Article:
What debt assortment businesses can and can’t do beneath the CFPB rule

The Consumer Financial Protection Bureau released a definitive collection rule on Friday that limits the frequency with which collectors can call borrowers to seven calls per week, but allows communication via voicemail, email and text messages for the first time.

The CFPB set rules to enable the use of technologies developed under the Fair Collection Practices Act, passed in 1977. Consumers can opt out of such modern communication.

"Given the tremendous changes in communications since the FDCPA was passed more than four decades ago, it is important to establish clear traffic rules," said CFPB Director Kathy Kraninger in a press release. “Our collection rules limit the collection agencies and offer consumers clear rights. With this modernized collection rule, consumers have better control when communicating with collection agencies. "

Collection agencies must offer consumers "a sensible and simple method" to disable communications sent to a specific email address or phone number, according to the CFPB. If a collection agency uses electronic communications to reach out to a consumer, the consumer can use the same technology to submit a request to stop communications or notify the collection agency that they refuse to pay the debt, according to the CFPB.

Consumer advocates have criticized the rule of opening the floodgates for collectors to bombard consumers with texts and emails.

The final 653-page rule included significant changes from the CFPB's May proposal, which received 14,000 public comments.

The rule provides a safe haven for debt collectors who call consumers seven times a week or less by phone. However, violating this limit may not automatically result in a penalty. The CFPB said other factors need to be considered when a debt collector exceeds the seven call limit, such as: For example, whether the calls were "intended to annoy, abuse or harass the person at the number called". However, if a collector exceeds the seven-call limit, it is a reason for a consumer to file a lawsuit.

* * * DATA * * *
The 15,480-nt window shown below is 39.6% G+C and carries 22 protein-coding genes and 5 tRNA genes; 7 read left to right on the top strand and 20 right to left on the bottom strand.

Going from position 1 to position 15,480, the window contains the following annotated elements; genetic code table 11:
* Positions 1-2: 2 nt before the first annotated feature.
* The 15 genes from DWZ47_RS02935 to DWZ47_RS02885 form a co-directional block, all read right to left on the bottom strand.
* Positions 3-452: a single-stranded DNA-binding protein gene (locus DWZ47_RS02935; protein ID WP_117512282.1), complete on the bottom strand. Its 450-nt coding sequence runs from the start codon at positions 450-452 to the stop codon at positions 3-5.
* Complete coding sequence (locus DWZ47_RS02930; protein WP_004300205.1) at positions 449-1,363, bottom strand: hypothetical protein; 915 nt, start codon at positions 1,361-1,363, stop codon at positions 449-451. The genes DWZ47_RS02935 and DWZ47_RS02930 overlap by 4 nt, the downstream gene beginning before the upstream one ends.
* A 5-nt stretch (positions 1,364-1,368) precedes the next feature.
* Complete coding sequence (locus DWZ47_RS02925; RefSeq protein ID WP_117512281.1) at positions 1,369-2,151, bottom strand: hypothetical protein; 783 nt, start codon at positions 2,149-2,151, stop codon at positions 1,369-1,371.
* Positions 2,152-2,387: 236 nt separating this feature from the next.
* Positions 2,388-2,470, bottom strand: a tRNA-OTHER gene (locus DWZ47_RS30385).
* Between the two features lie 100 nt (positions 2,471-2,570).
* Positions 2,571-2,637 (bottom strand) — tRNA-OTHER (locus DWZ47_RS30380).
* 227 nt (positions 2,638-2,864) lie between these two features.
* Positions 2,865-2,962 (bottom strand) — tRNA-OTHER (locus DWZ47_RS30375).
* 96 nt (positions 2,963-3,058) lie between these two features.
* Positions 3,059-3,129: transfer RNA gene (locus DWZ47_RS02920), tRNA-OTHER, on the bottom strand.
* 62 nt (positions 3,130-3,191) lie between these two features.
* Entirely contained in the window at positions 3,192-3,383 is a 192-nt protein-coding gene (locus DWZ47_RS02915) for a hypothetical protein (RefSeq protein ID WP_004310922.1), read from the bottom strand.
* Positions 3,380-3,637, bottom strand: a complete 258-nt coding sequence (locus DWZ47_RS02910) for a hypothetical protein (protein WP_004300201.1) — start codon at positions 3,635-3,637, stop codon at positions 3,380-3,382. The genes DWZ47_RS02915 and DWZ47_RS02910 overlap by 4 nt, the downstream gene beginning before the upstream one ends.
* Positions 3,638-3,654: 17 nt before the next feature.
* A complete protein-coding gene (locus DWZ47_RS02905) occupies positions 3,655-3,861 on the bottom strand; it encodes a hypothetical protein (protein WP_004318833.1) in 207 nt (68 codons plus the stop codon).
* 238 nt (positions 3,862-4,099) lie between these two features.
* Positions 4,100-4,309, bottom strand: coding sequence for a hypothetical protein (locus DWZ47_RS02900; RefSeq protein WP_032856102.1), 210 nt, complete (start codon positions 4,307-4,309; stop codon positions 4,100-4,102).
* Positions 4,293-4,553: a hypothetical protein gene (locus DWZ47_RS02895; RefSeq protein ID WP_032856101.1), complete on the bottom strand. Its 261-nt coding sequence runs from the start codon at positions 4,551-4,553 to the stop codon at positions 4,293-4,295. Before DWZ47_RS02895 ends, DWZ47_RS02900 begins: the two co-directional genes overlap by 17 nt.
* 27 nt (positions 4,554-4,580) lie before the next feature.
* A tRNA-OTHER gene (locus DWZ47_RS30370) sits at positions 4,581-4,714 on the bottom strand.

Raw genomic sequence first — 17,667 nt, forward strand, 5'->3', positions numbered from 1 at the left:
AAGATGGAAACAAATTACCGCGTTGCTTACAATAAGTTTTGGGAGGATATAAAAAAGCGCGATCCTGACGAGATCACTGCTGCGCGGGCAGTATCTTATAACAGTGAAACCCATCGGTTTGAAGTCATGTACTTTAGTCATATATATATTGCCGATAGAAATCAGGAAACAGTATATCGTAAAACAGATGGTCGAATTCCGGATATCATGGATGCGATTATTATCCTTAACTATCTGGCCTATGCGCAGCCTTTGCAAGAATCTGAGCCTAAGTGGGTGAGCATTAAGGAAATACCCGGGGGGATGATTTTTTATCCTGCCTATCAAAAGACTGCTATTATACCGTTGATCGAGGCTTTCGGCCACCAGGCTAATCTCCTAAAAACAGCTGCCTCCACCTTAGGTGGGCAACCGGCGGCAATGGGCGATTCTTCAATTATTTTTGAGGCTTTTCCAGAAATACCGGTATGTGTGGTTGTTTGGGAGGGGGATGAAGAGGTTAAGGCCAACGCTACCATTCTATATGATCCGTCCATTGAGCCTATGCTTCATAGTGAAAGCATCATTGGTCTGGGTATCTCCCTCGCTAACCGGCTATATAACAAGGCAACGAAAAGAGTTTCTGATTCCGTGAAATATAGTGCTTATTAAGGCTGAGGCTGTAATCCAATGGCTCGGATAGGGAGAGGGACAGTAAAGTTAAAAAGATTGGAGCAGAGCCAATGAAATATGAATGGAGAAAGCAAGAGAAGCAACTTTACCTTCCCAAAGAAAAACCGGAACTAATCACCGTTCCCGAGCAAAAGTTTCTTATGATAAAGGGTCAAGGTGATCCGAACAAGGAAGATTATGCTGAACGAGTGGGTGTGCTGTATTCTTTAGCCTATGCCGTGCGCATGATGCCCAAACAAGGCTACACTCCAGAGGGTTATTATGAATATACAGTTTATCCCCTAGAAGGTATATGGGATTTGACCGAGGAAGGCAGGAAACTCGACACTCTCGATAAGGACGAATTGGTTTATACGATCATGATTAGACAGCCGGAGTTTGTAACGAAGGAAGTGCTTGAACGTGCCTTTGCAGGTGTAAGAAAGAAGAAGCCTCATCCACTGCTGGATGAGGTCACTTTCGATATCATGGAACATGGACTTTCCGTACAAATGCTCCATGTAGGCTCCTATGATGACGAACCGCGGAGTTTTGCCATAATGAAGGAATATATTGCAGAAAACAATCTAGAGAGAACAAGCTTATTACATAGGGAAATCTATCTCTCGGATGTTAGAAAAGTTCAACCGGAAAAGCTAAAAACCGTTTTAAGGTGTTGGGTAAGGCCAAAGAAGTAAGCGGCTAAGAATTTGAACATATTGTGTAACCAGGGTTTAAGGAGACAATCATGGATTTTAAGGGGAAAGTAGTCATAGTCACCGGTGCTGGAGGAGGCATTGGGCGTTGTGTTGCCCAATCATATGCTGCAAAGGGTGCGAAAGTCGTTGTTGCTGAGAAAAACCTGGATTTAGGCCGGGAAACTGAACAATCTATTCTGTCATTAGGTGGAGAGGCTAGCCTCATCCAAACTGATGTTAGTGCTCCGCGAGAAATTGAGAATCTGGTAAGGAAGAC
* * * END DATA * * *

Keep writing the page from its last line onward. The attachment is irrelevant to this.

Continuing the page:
It is also noteworthy that the CFPB has not given the industry any clarity about validation notices that collection agencies must send to consumers to inform them of an outstanding claim. The notices are a critical part of the collections process that can affect a consumer's right to dispute the debt. The office said it was still doing qualitative testing on validation cues.

"Much of the litigation in debt collection revolves around validation notices. This is a major disadvantage for the industry as it harms everyone involved," said Joann Needleman, attorney at law firm Clark Hill.

In the event of another win for collectors, the office dropped its so-called "meaningful participation", according to which a lawyer who sends a letter with letterhead actually has to be involved in the collection process.

The National Creditors Bar Association issued a statement thanking the CFPB for its "careful attention to our members' concerns about the regulation of attorney behavior and the importance of the independence of legal practice."

The rule makes it clear that the FDCPA's general ban on harassing, suppressive, or abusive acts not only applies to phone calls, but also to emails and text messages. The final rule reaffirms the FDCPA's prohibitions on false, misleading, unfair, and misleading practices.

The rule created a new term – restricted message – to describe a voicemail message left for a consumer that does not contain information subject to the communication restrictions of FDCPA.

"This definition enables a debt collection agency to leave a voicemail message for a consumer that is not a communication under the FDCPA or the definitive rule, and therefore not subject to certain requirements or restrictions," the rule reads.

The rule also clarifies the obligation for debt collection agencies to keep records of compliance or non-compliance with the FDCPA and Regulation F and prohibits the sale or transfer of certain debts.

It also clarifies the obligations of debt collection agencies when dealing with duplicate disputes. The rule also generally allows collectors to discuss a debt with a personal representative of the estate of a deceased consumer.

The CFPB announced it would release a second ruling in December that will focus on the disclosure of statute-barred debt, essentially prohibiting collectors from suing or suing debt that they know or should know has passed the statute of limitations.

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